Tag: people

A Taste of Burma: My Adventures as a Photographer in Myanmar

If you asked most people to locate Burma (Myanmar) on a map they wouldn’t be able to. I fit into this category and visiting this country had never even crossed my mind. I knew nothing about the country, culture or what to even expect. This all changed when two of my friends who are currently learning Burmese asked if I wanted to join them for a week to visit the countries capital, Yangon. I immediately booked the ticket without even doing any prior research. Little did I know it would become one of my favorite places that I’ve had the pleasure of visiting in Asia.

The Atmosphere

When visiting most major cities you can immediately sense the influence of western culture. You can see how it affects the way people dress, the way people act and their food. It’s almost like many cultures have lost a sense of their own identity as a result of the far-reaching effects of western influences.

When I landed in Yangon, I was expecting to see this right after I landed at the airport. To my surprise, I didn’t. The way people dressed, the food and the way the people acted impressed on my mind that they were, in fact, a unique people.  A people that still had an understanding of who they were apart from the rest of the world.


The first thing that stands out is the way they dress. Both the men and women wear a traditional type of clothing called a Longyi. They come in a variety of different materials and patterns. It is a very respectful yet beautiful style in my opinion, especially on the women. Both men and women dress in this manner even when they are spending leisure time with their families or doing normal daily tasks.

As an example, I took a local 3-hour train ride that went through the countryside. The train was mainly filled with farmers and monks but most of them still seemed to be dressed as if they were on their way to a special occasion. We would stop at a random farmers market in the middle of nowhere and they would still be dressed like this. It seems to be standard procedure.


The next thing that stood out to me was the food. It was beautiful blend of Indian and Asian flavors. Around every corner, you could smell something that would make you hungry, even if you’ve already eaten. As a general rule of them, even if you know nothing about the area, find a place that’s packed with locals and you’ll be in for a treat.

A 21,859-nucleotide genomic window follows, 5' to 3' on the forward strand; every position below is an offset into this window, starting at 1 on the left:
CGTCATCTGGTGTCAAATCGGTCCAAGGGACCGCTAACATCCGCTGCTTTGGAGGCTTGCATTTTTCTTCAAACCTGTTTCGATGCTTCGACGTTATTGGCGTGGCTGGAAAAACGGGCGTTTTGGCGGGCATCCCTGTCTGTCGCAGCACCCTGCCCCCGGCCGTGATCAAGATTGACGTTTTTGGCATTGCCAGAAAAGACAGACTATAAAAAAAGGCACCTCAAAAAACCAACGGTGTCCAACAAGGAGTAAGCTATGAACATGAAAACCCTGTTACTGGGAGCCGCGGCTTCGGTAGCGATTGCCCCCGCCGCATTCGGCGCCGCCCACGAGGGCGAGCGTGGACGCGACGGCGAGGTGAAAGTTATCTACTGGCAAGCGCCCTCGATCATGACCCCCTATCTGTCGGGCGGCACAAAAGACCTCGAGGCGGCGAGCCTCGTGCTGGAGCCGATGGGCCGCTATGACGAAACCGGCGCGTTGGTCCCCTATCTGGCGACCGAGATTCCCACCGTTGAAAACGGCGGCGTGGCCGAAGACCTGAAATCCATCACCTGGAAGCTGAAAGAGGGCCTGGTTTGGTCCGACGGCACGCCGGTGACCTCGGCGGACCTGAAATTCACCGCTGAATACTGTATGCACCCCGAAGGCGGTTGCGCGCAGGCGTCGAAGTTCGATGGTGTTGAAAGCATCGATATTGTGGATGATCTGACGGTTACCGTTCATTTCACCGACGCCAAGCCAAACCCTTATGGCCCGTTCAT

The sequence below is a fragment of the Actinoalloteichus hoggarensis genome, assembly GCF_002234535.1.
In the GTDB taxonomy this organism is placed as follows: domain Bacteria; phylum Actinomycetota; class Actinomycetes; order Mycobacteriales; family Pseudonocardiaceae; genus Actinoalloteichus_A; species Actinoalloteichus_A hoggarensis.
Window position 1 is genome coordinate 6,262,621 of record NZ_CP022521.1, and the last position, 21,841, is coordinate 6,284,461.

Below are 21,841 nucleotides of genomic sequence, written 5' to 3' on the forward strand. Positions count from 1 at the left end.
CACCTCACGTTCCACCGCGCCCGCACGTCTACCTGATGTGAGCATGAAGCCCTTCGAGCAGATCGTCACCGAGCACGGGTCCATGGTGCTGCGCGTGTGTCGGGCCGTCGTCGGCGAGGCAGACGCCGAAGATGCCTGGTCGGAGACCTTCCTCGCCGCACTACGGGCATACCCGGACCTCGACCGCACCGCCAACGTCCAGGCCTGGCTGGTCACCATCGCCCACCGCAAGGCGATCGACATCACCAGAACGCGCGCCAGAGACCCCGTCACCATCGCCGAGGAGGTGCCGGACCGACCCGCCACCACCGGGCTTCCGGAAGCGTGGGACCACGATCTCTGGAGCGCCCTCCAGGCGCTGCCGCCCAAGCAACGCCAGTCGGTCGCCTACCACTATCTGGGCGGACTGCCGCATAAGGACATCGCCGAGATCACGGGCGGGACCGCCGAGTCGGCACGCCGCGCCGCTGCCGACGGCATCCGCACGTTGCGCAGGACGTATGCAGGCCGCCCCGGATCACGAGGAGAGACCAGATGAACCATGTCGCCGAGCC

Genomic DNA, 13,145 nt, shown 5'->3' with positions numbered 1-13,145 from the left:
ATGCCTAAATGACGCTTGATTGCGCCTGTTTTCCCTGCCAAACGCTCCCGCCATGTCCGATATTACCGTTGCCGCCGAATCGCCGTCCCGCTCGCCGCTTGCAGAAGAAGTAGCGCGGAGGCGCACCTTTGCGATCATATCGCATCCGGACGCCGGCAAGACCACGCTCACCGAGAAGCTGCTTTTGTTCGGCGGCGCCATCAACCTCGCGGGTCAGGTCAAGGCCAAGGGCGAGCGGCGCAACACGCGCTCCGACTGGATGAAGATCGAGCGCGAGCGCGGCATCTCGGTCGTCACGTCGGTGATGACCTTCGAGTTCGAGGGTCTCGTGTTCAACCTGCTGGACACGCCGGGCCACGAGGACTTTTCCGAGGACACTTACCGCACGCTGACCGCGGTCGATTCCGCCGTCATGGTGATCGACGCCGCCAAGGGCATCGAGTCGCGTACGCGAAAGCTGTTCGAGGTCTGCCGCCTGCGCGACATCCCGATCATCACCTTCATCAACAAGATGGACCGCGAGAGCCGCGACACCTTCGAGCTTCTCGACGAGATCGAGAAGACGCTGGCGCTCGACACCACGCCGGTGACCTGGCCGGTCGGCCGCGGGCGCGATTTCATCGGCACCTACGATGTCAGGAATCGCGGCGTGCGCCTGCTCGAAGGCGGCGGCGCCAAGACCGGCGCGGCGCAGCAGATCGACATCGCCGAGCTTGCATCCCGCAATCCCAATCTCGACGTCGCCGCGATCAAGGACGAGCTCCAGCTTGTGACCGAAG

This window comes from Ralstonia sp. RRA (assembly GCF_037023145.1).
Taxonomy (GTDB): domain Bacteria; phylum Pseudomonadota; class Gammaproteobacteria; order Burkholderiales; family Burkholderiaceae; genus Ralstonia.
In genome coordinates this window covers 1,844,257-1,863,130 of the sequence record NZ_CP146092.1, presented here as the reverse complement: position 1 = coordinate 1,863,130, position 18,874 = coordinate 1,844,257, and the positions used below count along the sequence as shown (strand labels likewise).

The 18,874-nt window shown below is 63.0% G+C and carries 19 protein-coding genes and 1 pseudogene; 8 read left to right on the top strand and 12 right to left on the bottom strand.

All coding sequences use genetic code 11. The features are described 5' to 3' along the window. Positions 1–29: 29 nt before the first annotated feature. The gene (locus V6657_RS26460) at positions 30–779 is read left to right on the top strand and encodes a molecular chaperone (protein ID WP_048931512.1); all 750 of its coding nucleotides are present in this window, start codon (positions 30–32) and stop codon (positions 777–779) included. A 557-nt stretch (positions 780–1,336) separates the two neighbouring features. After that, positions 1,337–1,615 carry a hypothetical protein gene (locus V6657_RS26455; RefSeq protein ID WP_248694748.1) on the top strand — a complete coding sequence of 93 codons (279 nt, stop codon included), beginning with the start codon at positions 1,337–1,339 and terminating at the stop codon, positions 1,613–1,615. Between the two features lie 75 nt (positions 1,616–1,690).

How to Photograph People in Burma

People in foreign countries usually love it when a foreigner puts in the effort to learn their local language. Usually, it will end up in them wanted to give you some pointers or in some instances them wanting to actually give you food or a gift of some sort. The goal is to show respect and to try and elicit a smile. Once you’ve got these two things you’re golden.

With that being said, the first thing I learned in Burmese was, “Can I take your picture?” I would walk up to people, smile, show them my camera and repeat the phrase until they could understand me.

Most of the time they would smile and laugh as if what I was asking was some sort of privilege for them. Sometimes they would even grab their friends or ask someone for advice on how they can pose. After a photo was taken I would usually show them the photo. It was almost a way to say thank you and they always seemed to appreciate it.



Thinking back, I think I only got turned down twice the entire week I was there. I can’t state it enough, the people are so incredibly kind. Their kindness comes across even without speaking to them, it’s quite amazing.

If you’re looking for more candid natural expressions, one method that gets consistent results is using your flip out LCD on your camera if you have one. Find a very crowded area where you won’t stand out. Keep your camera below your face and look down at your LCD screen and just shoot as people pass by. No one seems to mind or even notice you. They think you’re either looking at your camera settings or photographing something else.


If you ever get a chance to travel to this part of the world don’t hesitate! Get out there and try to soak up as much as you can from this wonderful and interesting place known as Burma.

Keep learning and have fun!


The Power of Seeing Monochrome: Tones of Black and White

Colors have a way to give you a bright and cheerful feeling. There is just something about a photo that speaks colors. It brings out that energy and brightens up your day with it. Did you know that even photos in Black and White/Monochrome can intrigue you?


Black and White definitely gives you a retro feeling of the olden days, when photographers like Andre Kertesz, Henri Cartier-Bresson, Fan Ho created wonderful artistic memories. At the same time, in current times you will find many photographers including myself, trying to experiment shooting or even editing in Black and White to create a different moment with a touch of the past.